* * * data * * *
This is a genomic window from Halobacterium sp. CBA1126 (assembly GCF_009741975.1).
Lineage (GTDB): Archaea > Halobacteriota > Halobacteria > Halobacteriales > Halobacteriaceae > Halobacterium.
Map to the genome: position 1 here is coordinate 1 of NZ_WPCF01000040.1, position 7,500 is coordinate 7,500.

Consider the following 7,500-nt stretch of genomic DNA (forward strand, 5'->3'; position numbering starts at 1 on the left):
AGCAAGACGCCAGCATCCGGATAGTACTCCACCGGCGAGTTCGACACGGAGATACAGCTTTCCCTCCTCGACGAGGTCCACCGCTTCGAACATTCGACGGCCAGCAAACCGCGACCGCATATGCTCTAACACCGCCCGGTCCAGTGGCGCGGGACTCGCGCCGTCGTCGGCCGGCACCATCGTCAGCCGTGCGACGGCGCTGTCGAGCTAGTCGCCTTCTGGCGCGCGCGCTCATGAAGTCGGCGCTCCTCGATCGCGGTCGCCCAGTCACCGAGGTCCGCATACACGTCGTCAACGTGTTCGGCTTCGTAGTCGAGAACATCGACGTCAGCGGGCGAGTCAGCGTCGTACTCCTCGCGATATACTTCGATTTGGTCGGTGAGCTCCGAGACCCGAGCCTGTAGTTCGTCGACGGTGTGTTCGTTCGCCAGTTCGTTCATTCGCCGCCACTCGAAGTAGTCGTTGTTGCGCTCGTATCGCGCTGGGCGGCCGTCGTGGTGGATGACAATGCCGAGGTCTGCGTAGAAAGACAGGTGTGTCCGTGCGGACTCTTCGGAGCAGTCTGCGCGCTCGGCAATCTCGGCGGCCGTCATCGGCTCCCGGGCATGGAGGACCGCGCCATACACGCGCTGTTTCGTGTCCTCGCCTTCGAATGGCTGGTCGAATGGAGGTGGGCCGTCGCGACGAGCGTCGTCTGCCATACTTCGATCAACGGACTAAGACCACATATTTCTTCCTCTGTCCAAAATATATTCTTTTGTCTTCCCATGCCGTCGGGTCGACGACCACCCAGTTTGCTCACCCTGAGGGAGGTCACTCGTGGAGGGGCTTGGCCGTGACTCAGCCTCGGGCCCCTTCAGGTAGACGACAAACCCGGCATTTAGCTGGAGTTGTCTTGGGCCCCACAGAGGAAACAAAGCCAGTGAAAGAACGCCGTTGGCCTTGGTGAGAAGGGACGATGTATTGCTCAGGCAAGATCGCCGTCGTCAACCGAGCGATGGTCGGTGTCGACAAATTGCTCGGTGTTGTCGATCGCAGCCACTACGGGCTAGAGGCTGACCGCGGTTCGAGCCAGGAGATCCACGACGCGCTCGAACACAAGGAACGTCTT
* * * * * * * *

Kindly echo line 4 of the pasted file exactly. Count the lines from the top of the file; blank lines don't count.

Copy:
Consider the following 7,500-nt stretch of genomic DNA (forward strand, 5'->3'; position numbering starts at 1 on the left):